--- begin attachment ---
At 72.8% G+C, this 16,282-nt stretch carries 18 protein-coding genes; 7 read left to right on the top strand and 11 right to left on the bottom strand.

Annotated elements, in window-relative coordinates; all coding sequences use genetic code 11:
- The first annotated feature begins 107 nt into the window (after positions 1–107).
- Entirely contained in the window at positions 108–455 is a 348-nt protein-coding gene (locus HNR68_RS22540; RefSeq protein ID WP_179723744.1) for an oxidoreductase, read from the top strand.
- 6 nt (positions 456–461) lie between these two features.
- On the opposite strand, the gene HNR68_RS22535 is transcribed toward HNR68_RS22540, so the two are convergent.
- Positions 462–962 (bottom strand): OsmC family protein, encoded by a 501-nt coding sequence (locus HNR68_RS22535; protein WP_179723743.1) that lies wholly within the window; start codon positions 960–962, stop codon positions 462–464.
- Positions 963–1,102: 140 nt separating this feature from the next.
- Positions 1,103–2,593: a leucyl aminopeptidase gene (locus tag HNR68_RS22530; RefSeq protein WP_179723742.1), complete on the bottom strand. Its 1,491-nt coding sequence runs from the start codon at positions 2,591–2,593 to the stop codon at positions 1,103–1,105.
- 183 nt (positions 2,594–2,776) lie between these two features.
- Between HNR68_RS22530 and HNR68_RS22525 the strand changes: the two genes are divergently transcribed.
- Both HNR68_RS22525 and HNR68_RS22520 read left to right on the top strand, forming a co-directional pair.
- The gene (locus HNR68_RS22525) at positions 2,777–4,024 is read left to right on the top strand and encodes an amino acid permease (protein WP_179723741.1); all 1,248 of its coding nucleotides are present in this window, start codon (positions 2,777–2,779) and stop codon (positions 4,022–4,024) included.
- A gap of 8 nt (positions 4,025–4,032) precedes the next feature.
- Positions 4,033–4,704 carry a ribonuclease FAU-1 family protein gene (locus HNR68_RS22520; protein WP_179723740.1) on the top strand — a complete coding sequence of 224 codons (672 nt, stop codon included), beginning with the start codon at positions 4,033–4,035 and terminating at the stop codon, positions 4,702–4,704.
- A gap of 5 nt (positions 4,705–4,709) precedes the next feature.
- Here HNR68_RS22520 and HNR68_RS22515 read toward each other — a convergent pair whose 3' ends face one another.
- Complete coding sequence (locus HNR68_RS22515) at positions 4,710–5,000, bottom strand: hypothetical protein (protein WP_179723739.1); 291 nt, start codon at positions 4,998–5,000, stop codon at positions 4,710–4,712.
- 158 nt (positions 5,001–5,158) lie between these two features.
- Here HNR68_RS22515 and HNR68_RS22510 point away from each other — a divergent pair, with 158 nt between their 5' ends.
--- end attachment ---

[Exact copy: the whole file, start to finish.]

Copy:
At 72.8% G+C, this 16,282-nt stretch carries 18 protein-coding genes; 7 read left to right on the top strand and 11 right to left on the bottom strand.

Annotated elements, in window-relative coordinates; all coding sequences use genetic code 11:
- The first annotated feature begins 107 nt into the window (after positions 1–107).
- Entirely contained in the window at positions 108–455 is a 348-nt protein-coding gene (locus HNR68_RS22540; RefSeq protein ID WP_179723744.1) for an oxidoreductase, read from the top strand.
- 6 nt (positions 456–461) lie between these two features.
- On the opposite strand, the gene HNR68_RS22535 is transcribed toward HNR68_RS22540, so the two are convergent.
- Positions 462–962 (bottom strand): OsmC family protein, encoded by a 501-nt coding sequence (locus HNR68_RS22535; protein WP_179723743.1) that lies wholly within the window; start codon positions 960–962, stop codon positions 462–464.
- Positions 963–1,102: 140 nt separating this feature from the next.
- Positions 1,103–2,593: a leucyl aminopeptidase gene (locus tag HNR68_RS22530; RefSeq protein WP_179723742.1), complete on the bottom strand. Its 1,491-nt coding sequence runs from the start codon at positions 2,591–2,593 to the stop codon at positions 1,103–1,105.
- 183 nt (positions 2,594–2,776) lie between these two features.
- Between HNR68_RS22530 and HNR68_RS22525 the strand changes: the two genes are divergently transcribed.
- Both HNR68_RS22525 and HNR68_RS22520 read left to right on the top strand, forming a co-directional pair.
- The gene (locus HNR68_RS22525) at positions 2,777–4,024 is read left to right on the top strand and encodes an amino acid permease (protein WP_179723741.1); all 1,248 of its coding nucleotides are present in this window, start codon (positions 2,777–2,779) and stop codon (positions 4,022–4,024) included.
- A gap of 8 nt (positions 4,025–4,032) precedes the next feature.
- Positions 4,033–4,704 carry a ribonuclease FAU-1 family protein gene (locus HNR68_RS22520; protein WP_179723740.1) on the top strand — a complete coding sequence of 224 codons (672 nt, stop codon included), beginning with the start codon at positions 4,033–4,035 and terminating at the stop codon, positions 4,702–4,704.
- A gap of 5 nt (positions 4,705–4,709) precedes the next feature.
- Here HNR68_RS22520 and HNR68_RS22515 read toward each other — a convergent pair whose 3' ends face one another.
- Complete coding sequence (locus HNR68_RS22515) at positions 4,710–5,000, bottom strand: hypothetical protein (protein WP_179723739.1); 291 nt, start codon at positions 4,998–5,000, stop codon at positions 4,710–4,712.
- 158 nt (positions 5,001–5,158) lie between these two features.
- Here HNR68_RS22515 and HNR68_RS22510 point away from each other — a divergent pair, with 158 nt between their 5' ends.